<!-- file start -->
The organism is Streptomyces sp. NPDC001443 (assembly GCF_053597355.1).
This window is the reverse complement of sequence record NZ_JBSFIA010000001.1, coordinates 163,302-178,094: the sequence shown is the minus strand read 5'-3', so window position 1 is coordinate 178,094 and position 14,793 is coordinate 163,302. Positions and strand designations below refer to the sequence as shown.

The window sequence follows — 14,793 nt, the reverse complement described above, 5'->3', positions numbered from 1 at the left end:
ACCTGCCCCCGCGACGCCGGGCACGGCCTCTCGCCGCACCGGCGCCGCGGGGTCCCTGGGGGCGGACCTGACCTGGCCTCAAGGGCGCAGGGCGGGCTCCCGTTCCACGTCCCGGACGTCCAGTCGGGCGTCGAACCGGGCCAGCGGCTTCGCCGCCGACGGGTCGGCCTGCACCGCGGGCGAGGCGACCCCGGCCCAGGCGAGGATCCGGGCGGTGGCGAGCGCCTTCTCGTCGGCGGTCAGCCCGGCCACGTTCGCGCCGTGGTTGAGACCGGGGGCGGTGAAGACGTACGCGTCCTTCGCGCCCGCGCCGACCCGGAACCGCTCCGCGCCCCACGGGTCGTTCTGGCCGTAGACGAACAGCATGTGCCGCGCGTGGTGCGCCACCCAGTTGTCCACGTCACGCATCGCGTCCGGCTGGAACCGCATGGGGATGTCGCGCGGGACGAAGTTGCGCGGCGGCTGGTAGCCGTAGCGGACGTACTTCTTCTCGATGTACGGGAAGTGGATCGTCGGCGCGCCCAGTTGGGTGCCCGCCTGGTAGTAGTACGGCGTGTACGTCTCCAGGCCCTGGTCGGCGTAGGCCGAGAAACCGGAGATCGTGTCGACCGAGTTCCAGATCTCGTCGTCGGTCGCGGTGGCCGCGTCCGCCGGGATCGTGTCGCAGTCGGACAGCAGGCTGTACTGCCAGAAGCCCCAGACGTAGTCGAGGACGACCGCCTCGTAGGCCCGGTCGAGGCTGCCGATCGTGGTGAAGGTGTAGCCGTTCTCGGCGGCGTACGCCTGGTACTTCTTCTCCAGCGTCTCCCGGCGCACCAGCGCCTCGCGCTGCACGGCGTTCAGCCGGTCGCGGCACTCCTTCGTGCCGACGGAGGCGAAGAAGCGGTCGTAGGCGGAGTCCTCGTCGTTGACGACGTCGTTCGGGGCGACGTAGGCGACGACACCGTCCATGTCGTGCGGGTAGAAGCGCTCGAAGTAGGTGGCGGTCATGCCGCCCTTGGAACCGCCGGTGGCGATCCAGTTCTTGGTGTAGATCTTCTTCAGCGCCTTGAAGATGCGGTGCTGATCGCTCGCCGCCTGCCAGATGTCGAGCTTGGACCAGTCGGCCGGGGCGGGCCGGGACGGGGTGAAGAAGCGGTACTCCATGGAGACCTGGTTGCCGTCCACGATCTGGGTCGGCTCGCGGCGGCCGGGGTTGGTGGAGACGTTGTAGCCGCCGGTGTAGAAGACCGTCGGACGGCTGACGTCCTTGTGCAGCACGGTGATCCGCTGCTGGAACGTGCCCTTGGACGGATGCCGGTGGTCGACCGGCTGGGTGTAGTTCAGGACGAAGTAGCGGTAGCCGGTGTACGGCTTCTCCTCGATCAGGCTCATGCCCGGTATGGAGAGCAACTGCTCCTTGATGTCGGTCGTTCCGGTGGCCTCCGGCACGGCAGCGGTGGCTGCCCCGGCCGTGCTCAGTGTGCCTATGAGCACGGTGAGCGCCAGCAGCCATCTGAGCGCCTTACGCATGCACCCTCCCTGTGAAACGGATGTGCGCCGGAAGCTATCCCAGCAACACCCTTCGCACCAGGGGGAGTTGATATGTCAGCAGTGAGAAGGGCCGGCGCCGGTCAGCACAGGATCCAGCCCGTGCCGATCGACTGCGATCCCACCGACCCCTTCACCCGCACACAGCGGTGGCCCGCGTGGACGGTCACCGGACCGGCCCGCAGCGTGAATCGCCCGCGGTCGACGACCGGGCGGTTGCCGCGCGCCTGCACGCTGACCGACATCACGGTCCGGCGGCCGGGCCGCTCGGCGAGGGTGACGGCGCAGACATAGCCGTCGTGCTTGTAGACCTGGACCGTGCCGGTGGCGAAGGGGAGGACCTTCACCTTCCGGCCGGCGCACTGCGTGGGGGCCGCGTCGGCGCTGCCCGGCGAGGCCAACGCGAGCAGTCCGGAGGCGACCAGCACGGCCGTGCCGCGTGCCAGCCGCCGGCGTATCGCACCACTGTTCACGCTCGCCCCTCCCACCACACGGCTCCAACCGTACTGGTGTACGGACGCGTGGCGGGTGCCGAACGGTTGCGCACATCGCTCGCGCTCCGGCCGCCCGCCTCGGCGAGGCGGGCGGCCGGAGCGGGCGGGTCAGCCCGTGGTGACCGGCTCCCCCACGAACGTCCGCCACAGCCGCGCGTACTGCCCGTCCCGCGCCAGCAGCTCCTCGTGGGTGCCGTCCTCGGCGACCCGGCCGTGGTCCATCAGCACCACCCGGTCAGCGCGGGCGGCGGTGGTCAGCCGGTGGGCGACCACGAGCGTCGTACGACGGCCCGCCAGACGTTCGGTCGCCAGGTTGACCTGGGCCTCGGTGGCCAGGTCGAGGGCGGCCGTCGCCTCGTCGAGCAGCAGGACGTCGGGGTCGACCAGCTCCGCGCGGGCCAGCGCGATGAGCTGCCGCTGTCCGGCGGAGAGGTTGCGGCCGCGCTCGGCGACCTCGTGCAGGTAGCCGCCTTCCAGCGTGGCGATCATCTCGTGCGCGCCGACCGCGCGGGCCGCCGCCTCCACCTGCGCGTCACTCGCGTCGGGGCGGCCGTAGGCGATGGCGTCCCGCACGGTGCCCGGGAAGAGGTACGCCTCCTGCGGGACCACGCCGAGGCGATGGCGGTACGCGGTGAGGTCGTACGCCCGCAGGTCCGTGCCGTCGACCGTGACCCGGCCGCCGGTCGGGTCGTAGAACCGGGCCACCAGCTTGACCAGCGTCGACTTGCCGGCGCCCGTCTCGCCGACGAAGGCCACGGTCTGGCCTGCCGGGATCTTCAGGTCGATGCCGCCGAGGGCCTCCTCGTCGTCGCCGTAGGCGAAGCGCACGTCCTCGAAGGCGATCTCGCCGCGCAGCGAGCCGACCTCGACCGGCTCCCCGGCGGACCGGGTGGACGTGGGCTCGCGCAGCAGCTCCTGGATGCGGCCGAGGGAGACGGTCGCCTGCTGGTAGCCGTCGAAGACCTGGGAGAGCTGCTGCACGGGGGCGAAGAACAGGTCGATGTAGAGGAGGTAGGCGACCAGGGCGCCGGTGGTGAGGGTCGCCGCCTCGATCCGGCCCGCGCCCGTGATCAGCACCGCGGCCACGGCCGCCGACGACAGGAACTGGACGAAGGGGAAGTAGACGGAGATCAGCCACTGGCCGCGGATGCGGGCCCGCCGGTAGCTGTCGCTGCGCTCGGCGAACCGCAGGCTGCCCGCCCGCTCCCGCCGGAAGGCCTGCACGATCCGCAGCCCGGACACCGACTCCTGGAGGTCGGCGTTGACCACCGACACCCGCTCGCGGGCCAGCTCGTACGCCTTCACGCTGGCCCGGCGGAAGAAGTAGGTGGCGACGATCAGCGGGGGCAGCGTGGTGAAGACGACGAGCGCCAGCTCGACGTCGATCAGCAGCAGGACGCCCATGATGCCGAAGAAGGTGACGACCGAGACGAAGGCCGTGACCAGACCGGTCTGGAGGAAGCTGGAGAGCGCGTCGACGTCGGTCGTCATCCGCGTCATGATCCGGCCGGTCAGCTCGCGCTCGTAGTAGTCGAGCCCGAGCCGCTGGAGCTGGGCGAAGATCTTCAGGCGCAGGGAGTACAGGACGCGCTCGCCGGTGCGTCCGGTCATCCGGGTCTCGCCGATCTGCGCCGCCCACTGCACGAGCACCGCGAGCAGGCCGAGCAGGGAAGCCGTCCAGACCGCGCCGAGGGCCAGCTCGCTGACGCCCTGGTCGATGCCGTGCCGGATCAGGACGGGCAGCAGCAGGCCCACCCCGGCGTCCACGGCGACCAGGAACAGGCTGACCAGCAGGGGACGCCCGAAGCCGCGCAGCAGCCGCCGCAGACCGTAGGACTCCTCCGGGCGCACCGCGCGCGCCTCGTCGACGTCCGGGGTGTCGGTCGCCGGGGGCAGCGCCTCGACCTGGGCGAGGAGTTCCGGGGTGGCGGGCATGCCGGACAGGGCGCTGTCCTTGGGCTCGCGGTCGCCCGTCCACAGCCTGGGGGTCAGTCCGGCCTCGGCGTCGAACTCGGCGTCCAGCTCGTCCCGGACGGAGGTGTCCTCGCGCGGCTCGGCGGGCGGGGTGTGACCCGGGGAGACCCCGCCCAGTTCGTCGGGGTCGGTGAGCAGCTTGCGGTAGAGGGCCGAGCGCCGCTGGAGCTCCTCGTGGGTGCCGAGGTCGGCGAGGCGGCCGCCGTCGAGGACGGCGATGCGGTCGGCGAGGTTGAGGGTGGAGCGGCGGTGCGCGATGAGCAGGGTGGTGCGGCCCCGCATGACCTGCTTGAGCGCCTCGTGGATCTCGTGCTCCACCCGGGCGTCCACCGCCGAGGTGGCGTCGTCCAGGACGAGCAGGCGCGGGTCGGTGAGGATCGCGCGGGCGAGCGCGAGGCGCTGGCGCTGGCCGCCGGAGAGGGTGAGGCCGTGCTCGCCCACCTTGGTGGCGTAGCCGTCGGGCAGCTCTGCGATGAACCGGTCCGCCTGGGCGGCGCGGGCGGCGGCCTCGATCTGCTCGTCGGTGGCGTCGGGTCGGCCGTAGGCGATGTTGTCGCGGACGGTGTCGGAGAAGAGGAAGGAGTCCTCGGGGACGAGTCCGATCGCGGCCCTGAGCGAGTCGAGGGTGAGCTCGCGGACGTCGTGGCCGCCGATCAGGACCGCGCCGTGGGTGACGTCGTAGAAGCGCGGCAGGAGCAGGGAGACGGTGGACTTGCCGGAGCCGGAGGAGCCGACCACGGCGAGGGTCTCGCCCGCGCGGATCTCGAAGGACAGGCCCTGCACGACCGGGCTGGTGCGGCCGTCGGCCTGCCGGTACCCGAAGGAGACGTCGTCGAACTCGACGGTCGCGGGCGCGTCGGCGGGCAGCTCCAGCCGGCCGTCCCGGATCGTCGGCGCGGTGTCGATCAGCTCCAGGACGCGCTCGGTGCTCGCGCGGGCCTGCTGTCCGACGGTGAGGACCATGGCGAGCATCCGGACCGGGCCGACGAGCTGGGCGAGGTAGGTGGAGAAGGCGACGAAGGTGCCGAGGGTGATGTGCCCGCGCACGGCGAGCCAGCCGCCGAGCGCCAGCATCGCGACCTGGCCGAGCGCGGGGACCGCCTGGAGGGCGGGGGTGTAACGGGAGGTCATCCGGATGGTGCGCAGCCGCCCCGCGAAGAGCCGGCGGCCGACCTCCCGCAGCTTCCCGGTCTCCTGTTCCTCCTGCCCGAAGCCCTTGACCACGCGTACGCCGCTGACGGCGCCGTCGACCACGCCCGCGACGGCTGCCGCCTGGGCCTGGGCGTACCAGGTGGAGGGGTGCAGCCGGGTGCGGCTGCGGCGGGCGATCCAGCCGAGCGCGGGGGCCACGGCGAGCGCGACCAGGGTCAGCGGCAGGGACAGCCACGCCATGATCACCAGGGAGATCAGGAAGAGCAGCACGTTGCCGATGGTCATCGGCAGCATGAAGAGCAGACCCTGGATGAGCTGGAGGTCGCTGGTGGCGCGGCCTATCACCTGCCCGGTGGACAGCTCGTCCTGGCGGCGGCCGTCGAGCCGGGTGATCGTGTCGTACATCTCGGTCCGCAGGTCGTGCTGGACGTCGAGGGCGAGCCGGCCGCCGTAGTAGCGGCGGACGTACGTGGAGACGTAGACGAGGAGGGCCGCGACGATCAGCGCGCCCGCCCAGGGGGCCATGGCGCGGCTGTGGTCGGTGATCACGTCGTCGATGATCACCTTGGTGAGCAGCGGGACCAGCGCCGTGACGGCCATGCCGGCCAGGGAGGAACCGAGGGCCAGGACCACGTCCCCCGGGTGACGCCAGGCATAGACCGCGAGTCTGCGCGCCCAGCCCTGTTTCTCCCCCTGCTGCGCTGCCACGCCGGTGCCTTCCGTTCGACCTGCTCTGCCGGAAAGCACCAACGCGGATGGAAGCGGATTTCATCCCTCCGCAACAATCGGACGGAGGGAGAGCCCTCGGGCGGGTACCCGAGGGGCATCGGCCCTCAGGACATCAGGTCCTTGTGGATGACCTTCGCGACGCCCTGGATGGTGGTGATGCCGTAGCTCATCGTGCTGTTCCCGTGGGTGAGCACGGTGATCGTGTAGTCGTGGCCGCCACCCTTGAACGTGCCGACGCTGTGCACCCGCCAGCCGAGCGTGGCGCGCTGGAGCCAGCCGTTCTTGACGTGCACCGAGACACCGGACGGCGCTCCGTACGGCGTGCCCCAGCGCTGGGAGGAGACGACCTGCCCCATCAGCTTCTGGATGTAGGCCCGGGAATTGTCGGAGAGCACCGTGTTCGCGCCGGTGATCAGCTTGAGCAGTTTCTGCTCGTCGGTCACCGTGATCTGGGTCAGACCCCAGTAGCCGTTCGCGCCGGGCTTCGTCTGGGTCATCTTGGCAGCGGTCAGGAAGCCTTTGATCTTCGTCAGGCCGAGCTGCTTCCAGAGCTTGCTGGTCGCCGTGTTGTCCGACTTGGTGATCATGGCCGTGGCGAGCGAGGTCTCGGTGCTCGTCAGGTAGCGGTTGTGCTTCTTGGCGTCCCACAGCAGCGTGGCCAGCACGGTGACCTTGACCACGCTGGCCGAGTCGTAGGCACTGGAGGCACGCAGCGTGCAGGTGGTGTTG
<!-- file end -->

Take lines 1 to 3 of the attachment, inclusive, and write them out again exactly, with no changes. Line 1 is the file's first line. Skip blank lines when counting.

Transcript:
The organism is Streptomyces sp. NPDC001443 (assembly GCF_053597355.1).
This window is the reverse complement of sequence record NZ_JBSFIA010000001.1, coordinates 163,302-178,094: the sequence shown is the minus strand read 5'-3', so window position 1 is coordinate 178,094 and position 14,793 is coordinate 163,302. Positions and strand designations below refer to the sequence as shown.

The window sequence follows — 14,793 nt, the reverse complement described above, 5'->3', positions numbered from 1 at the left end: